Despite Boko Haram Atrocities, “find a place in our hearts to forgive”: Nigerian Bishop

Bishop Stephen Dami Mamza of the Catholic Diocese of Yola in Nigeria. Credit: ACI Africa

There is need for Christians in Nigeria to let go the pain they may be harboring against members of Boko Haram, who have caused them traumatic experiences, by making the decision to forgive, a Catholic Bishop in Nigeria has said.

In a Monday, November 20 interview with ACI Africa, Bishop Stephen Dami Mamza of the Catholic Diocese of Yola in Nigeria weighed in on the situation of the victims of Boko Haram insurgency, who started flocking his Episcopal See in 2014 in villages in Adamawa Estate, leaving behind their homesteads, which had been ravaged by the militants.

“I think it is high time for us as Christians to find a place in our hearts to forgive them for all they have done to us because we cannot continue to live in this forever,” Bishop Mamza said.

The Nigerian Catholic Bishop added, “Let life come back to normalcy. Let us learn how we can forgive.”

He went on to highlight some of the atrocities that members of the Boko Haram have committed, saying, “We know the havoc that the Boko Haram insurgency has caused us; we know the trauma we are going through, we have lost families, friends, brothers, sister and the source of our livelihood is lost, communities destroyed and this is not only on the Christians part alone both the Muslims too are affected.”


“People of different tribes have been killed; people have been traumatized and people are still living in trauma,” he further said, and added, “Forgiveness may not be easy especially when somebody remembers the horror and trauma that the Boko Haram insurgency has caused but for the sake of Christ, we have to forgive them.”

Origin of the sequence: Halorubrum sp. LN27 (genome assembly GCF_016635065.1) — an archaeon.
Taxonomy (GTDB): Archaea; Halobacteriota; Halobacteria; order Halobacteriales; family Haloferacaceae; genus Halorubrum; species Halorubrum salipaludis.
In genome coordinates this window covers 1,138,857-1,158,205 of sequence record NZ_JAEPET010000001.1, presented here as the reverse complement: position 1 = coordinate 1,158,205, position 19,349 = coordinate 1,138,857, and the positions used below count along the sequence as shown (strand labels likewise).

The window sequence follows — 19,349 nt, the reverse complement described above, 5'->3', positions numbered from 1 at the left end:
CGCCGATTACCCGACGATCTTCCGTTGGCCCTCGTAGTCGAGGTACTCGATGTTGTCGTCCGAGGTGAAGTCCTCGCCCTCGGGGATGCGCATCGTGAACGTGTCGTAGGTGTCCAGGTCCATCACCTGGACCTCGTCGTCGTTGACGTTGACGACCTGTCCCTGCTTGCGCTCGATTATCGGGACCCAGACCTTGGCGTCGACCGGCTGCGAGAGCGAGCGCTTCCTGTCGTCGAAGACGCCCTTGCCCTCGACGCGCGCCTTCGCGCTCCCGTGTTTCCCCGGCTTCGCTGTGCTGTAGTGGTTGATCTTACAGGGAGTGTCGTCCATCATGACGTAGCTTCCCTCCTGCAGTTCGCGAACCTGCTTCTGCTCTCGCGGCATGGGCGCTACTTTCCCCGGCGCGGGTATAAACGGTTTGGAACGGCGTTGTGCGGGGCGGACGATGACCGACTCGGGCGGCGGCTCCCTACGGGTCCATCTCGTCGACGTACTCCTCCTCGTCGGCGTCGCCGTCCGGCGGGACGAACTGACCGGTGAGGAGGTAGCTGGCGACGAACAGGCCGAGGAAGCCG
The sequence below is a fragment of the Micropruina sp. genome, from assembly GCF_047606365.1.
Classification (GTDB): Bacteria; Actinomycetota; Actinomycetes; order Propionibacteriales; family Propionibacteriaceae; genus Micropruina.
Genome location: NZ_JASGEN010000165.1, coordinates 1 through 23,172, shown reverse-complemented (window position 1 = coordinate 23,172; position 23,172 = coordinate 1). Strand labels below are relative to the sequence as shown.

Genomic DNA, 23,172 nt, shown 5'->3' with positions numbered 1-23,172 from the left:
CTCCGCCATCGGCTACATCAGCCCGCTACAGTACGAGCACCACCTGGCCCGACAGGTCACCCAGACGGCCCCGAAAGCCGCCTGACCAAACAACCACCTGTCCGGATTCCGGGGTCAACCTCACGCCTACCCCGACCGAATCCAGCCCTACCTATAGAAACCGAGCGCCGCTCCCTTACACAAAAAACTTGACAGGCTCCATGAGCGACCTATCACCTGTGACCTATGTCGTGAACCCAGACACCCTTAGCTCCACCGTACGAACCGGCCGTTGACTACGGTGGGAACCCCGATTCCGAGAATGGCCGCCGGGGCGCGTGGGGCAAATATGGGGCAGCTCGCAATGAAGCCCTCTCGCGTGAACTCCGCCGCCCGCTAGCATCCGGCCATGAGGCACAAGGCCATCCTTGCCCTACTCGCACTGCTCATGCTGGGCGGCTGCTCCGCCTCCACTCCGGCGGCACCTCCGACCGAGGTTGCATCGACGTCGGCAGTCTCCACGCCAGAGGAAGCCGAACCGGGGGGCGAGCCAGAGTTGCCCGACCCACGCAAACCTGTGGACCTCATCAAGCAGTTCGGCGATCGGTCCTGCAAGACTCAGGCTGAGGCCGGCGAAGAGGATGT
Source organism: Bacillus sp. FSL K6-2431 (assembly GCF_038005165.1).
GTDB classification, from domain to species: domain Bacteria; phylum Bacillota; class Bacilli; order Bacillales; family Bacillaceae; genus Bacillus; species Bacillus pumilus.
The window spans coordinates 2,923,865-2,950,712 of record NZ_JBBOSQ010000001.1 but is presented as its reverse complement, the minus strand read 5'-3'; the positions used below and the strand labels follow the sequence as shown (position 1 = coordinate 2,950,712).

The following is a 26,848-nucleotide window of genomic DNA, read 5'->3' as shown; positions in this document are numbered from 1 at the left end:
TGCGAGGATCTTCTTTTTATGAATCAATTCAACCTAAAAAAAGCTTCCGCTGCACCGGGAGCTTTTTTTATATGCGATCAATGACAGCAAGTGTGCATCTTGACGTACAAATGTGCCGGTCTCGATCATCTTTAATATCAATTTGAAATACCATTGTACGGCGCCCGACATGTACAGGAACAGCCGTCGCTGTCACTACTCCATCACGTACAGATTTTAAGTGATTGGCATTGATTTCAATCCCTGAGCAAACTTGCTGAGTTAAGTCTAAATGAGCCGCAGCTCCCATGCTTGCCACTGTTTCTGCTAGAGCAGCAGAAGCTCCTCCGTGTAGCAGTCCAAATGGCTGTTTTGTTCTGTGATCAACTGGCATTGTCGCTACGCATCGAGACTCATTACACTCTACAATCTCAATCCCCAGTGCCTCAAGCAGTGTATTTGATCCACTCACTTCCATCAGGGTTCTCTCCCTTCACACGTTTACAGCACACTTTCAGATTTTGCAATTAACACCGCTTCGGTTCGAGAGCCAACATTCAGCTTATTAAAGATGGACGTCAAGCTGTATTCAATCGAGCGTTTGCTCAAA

The Nigerian Bishop who has been recognized widely for his peace initiatives in the West African nation expressed his awareness of the challenge of reaching the decision to forgive, including the difficulty of forgetting the past  atrocities by Boko Haram members.

“I know there are some instances that it may be very difficult for us to forgive, like for example there is this woman we have in our camp that four of her children were slaughtered in her presence, that one may be very difficult to forgive  and forget but even if she decided to forgive, it will be very difficult to forget, because the scar will continue to be there, the pain will continue to be there, so we need the grace of God in other to forgive this injuries done to us,” Bishop Mamza said.

The Catholic Bishop who has been at the helm of Yola Diocese since his Episcopal Ordination in April 2011 highlighted efforts that his Diocese has undertaken to help victims of Boko Haram insurgency.

He said, “For the past ten years the Northeast has been seriously affected by insecurity because of the activities of Boko Haram, but we have had several activities to bring about peace in the region.”

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“We have tried to strengthen relationships particularly between Christians and Muslims. This is because the coming of Boko Haram has succeeded in widening the gap between the Christians and Muslims,” Bishop Mamza added during the November 20 interview with ACI Africa.

While some Internally Displaced Persons (IDPs) have returned home, the Catholic Church leader who will turn 54 on November 30 said, “There are some who could not go back to their original homes, so we resettled them permanently in the Salama homes that we built for IDPs.”

Abah Anthony John contributed to the writing of this story

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